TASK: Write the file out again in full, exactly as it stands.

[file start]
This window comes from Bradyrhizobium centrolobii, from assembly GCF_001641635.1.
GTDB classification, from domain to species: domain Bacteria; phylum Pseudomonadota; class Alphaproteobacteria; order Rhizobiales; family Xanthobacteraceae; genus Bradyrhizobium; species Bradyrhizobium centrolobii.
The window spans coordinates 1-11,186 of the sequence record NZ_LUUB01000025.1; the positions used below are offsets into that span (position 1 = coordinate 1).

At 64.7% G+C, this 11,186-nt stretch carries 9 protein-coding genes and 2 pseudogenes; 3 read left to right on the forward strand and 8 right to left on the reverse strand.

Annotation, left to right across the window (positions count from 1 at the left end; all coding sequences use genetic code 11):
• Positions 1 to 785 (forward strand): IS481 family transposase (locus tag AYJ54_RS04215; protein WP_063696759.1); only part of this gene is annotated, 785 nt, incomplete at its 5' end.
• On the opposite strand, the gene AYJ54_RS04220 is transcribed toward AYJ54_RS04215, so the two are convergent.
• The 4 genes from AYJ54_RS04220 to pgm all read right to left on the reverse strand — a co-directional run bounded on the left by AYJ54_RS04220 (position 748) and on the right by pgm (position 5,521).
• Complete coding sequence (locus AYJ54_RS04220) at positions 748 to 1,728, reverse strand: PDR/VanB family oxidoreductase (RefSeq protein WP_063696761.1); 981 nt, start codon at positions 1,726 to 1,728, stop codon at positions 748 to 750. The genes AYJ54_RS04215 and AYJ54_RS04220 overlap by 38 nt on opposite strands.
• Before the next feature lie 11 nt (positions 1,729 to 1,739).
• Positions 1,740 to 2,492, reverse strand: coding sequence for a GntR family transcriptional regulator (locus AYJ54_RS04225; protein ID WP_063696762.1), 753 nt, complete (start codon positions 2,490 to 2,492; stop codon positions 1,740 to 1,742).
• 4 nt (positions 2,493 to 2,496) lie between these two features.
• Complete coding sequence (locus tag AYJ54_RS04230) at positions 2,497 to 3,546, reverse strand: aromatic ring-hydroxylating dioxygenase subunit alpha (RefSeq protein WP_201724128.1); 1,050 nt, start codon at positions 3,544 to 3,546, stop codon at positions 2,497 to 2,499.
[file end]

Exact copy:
This window comes from Bradyrhizobium centrolobii, from assembly GCF_001641635.1.
GTDB classification, from domain to species: domain Bacteria; phylum Pseudomonadota; class Alphaproteobacteria; order Rhizobiales; family Xanthobacteraceae; genus Bradyrhizobium; species Bradyrhizobium centrolobii.
The window spans coordinates 1-11,186 of the sequence record NZ_LUUB01000025.1; the positions used below are offsets into that span (position 1 = coordinate 1).

At 64.7% G+C, this 11,186-nt stretch carries 9 protein-coding genes and 2 pseudogenes; 3 read left to right on the forward strand and 8 right to left on the reverse strand.

Annotation, left to right across the window (positions count from 1 at the left end; all coding sequences use genetic code 11):
• Positions 1 to 785 (forward strand): IS481 family transposase (locus tag AYJ54_RS04215; protein WP_063696759.1); only part of this gene is annotated, 785 nt, incomplete at its 5' end.
• On the opposite strand, the gene AYJ54_RS04220 is transcribed toward AYJ54_RS04215, so the two are convergent.
• The 4 genes from AYJ54_RS04220 to pgm all read right to left on the reverse strand — a co-directional run bounded on the left by AYJ54_RS04220 (position 748) and on the right by pgm (position 5,521).
• Complete coding sequence (locus AYJ54_RS04220) at positions 748 to 1,728, reverse strand: PDR/VanB family oxidoreductase (RefSeq protein WP_063696761.1); 981 nt, start codon at positions 1,726 to 1,728, stop codon at positions 748 to 750. The genes AYJ54_RS04215 and AYJ54_RS04220 overlap by 38 nt on opposite strands.
• Before the next feature lie 11 nt (positions 1,729 to 1,739).
• Positions 1,740 to 2,492, reverse strand: coding sequence for a GntR family transcriptional regulator (locus AYJ54_RS04225; protein ID WP_063696762.1), 753 nt, complete (start codon positions 2,490 to 2,492; stop codon positions 1,740 to 1,742).
• 4 nt (positions 2,493 to 2,496) lie between these two features.
• Complete coding sequence (locus tag AYJ54_RS04230) at positions 2,497 to 3,546, reverse strand: aromatic ring-hydroxylating dioxygenase subunit alpha (RefSeq protein WP_201724128.1); 1,050 nt, start codon at positions 3,544 to 3,546, stop codon at positions 2,497 to 2,499.